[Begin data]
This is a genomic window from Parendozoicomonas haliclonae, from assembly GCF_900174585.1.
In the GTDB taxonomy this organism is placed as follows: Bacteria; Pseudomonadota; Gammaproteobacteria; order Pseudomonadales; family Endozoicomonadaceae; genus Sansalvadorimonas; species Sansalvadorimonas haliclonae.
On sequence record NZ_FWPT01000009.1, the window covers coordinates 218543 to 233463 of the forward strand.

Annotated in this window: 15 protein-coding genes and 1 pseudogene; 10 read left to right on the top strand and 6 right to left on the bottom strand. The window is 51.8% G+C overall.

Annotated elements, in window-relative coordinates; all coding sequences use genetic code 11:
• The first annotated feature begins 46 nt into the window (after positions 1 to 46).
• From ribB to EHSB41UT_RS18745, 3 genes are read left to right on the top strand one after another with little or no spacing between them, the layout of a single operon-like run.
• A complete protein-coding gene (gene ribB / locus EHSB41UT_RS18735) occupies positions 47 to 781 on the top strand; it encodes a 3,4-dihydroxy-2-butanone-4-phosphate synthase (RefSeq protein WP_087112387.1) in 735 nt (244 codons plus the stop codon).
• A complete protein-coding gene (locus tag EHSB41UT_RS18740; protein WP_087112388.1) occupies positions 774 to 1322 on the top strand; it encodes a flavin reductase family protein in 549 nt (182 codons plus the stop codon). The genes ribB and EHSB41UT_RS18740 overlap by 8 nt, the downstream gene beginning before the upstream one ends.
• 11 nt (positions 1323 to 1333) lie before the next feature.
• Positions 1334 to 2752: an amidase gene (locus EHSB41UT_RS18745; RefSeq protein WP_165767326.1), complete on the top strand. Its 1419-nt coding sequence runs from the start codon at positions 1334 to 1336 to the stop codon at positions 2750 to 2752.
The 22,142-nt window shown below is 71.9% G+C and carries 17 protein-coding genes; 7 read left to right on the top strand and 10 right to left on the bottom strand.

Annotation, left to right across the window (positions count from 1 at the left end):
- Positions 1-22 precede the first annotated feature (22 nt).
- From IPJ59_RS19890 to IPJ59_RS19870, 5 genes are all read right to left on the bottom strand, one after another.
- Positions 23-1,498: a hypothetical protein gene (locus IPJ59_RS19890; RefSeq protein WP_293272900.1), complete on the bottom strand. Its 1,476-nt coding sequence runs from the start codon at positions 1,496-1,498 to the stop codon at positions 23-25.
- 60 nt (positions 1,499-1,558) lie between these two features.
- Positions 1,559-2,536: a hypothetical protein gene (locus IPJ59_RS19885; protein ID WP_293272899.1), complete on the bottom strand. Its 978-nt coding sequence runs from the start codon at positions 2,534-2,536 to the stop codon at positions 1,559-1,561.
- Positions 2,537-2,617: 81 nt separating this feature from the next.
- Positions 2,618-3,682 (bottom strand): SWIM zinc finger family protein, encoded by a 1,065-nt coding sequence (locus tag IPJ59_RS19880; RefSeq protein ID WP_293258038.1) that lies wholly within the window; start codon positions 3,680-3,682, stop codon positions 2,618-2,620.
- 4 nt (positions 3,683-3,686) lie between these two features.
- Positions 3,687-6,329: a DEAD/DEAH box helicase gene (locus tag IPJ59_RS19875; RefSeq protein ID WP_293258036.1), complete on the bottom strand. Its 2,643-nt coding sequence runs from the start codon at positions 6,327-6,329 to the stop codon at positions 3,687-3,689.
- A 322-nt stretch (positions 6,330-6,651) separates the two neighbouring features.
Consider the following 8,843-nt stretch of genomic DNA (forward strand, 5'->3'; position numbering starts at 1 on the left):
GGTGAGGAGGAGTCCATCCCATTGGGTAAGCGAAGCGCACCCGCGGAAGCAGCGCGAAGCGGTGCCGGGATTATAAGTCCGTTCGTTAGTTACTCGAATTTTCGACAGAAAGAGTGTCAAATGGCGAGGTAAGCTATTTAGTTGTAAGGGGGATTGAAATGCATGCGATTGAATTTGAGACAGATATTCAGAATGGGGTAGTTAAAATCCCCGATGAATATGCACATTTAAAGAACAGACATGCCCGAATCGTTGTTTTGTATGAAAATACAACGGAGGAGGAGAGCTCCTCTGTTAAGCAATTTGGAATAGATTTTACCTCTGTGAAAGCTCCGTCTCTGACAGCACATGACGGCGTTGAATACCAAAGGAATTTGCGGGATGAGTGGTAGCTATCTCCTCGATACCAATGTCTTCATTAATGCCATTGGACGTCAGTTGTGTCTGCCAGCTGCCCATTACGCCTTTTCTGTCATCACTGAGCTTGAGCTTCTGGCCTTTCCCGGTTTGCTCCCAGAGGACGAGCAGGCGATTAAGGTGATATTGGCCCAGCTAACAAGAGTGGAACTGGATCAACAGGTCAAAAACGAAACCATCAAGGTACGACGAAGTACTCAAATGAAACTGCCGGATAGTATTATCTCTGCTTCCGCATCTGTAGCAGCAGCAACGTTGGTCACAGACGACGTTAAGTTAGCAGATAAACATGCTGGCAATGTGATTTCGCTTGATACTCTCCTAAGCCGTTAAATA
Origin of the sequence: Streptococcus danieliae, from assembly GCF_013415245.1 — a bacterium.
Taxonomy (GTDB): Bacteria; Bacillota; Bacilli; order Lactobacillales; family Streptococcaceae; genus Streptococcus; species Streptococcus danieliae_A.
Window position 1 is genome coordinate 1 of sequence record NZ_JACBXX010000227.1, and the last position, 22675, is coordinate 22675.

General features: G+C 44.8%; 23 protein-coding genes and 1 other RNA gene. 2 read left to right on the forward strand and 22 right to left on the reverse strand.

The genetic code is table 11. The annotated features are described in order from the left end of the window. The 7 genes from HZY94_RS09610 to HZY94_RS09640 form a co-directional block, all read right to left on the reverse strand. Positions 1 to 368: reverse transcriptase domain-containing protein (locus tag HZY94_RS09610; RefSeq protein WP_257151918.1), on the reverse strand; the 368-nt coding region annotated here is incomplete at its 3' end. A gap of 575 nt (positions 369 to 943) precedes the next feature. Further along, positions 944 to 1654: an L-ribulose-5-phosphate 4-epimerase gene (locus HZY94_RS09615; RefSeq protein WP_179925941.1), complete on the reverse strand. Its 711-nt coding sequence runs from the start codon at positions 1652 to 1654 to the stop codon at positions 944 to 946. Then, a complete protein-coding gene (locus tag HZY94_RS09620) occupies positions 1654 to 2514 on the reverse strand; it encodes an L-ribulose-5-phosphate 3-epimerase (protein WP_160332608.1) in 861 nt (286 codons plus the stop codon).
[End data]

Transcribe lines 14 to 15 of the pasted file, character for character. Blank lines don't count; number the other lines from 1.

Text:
- Positions 1-22 precede the first annotated feature (22 nt).
- From IPJ59_RS19890 to IPJ59_RS19870, 5 genes are all read right to left on the bottom strand, one after another.